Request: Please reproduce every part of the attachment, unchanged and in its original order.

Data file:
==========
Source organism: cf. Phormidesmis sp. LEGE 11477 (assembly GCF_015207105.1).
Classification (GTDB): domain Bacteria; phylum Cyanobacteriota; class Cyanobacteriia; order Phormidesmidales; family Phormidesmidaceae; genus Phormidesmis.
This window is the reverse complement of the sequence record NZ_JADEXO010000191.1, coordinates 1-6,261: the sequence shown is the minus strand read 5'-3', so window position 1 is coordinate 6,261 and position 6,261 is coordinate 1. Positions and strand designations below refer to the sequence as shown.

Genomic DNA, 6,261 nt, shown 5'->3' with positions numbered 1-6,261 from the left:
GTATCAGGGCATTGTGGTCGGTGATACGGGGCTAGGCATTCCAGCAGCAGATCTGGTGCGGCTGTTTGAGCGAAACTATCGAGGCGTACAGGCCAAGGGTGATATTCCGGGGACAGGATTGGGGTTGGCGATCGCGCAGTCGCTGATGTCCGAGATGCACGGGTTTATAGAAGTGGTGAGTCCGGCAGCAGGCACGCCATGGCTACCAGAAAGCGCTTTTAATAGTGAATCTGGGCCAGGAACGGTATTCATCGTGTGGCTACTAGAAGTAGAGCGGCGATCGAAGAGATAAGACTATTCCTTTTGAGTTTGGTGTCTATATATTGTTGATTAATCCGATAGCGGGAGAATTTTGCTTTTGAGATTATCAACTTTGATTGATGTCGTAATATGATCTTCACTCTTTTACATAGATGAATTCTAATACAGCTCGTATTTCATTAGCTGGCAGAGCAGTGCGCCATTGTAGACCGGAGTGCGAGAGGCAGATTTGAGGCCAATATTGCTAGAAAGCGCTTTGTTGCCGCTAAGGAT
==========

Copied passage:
Source organism: cf. Phormidesmis sp. LEGE 11477 (assembly GCF_015207105.1).
Classification (GTDB): domain Bacteria; phylum Cyanobacteriota; class Cyanobacteriia; order Phormidesmidales; family Phormidesmidaceae; genus Phormidesmis.
This window is the reverse complement of the sequence record NZ_JADEXO010000191.1, coordinates 1-6,261: the sequence shown is the minus strand read 5'-3', so window position 1 is coordinate 6,261 and position 6,261 is coordinate 1. Positions and strand designations below refer to the sequence as shown.

Genomic DNA, 6,261 nt, shown 5'->3' with positions numbered 1-6,261 from the left:
GTATCAGGGCATTGTGGTCGGTGATACGGGGCTAGGCATTCCAGCAGCAGATCTGGTGCGGCTGTTTGAGCGAAACTATCGAGGCGTACAGGCCAAGGGTGATATTCCGGGGACAGGATTGGGGTTGGCGATCGCGCAGTCGCTGATGTCCGAGATGCACGGGTTTATAGAAGTGGTGAGTCCGGCAGCAGGCACGCCATGGCTACCAGAAAGCGCTTTTAATAGTGAATCTGGGCCAGGAACGGTATTCATCGTGTGGCTACTAGAAGTAGAGCGGCGATCGAAGAGATAAGACTATTCCTTTTGAGTTTGGTGTCTATATATTGTTGATTAATCCGATAGCGGGAGAATTTTGCTTTTGAGATTATCAACTTTGATTGATGTCGTAATATGATCTTCACTCTTTTACATAGATGAATTCTAATACAGCTCGTATTTCATTAGCTGGCAGAGCAGTGCGCCATTGTAGACCGGAGTGCGAGAGGCAGATTTGAGGCCAATATTGCTAGAAAGCGCTTTGTTGCCGCTAAGGAT